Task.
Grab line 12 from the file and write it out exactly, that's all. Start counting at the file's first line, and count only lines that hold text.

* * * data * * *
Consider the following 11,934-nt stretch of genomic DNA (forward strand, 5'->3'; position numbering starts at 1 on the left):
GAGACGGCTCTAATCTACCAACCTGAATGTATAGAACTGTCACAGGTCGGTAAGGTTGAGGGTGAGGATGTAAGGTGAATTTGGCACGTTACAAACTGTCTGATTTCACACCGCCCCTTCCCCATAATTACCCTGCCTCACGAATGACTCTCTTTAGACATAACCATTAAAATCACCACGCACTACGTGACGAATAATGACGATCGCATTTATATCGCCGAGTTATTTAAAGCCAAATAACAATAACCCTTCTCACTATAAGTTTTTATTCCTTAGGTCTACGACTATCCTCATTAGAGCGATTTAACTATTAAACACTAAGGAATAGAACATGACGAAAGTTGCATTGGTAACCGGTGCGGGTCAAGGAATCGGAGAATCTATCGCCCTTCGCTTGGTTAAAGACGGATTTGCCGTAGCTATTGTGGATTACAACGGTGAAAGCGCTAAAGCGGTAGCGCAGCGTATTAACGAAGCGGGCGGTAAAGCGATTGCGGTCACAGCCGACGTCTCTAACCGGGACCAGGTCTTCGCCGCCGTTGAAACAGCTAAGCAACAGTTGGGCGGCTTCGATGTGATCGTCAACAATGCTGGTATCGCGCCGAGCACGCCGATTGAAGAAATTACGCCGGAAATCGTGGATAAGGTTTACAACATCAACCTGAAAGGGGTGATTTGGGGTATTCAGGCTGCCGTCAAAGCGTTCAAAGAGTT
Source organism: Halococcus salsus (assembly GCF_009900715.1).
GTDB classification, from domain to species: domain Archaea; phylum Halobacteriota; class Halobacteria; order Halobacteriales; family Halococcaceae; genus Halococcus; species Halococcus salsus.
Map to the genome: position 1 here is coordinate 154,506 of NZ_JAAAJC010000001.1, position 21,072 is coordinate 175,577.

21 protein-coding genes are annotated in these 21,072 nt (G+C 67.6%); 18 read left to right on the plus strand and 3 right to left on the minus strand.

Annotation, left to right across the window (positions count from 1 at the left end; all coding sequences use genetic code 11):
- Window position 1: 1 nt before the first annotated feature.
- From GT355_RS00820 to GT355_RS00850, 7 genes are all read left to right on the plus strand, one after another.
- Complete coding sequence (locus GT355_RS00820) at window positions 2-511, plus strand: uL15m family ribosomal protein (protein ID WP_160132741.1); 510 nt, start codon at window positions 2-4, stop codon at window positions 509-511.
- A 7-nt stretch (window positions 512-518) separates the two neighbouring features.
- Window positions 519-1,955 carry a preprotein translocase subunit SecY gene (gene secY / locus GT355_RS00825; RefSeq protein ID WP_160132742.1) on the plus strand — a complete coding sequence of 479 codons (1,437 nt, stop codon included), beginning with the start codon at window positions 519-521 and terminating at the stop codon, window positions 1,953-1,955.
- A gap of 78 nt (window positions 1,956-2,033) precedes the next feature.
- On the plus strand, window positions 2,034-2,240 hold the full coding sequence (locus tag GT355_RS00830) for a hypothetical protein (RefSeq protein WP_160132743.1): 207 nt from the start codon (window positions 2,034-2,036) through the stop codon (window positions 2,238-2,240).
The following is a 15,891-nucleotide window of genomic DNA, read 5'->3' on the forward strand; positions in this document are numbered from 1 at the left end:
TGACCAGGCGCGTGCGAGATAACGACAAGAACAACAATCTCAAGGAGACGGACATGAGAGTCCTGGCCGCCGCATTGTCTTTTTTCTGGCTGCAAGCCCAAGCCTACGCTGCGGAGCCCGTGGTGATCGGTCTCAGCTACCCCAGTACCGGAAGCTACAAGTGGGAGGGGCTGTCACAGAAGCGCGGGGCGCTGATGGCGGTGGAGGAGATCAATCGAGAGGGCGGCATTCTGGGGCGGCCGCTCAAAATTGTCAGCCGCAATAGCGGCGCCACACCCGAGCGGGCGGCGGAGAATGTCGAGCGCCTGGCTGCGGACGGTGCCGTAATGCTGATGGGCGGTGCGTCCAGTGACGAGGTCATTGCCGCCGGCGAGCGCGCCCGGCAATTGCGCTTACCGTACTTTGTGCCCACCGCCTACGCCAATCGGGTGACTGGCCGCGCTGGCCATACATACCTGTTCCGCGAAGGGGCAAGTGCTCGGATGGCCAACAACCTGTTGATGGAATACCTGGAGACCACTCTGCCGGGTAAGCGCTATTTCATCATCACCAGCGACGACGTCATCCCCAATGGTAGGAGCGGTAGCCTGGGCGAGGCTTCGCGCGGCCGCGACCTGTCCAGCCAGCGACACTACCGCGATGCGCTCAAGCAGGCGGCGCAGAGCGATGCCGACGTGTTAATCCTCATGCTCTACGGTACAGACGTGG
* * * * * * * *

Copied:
- Window positions 519-1,955 carry a preprotein translocase subunit SecY gene (gene secY / locus GT355_RS00825; RefSeq protein ID WP_160132742.1) on the plus strand — a complete coding sequence of 479 codons (1,437 nt, stop codon included), beginning with the start codon at window positions 519-521 and terminating at the stop codon, window positions 1,953-1,955.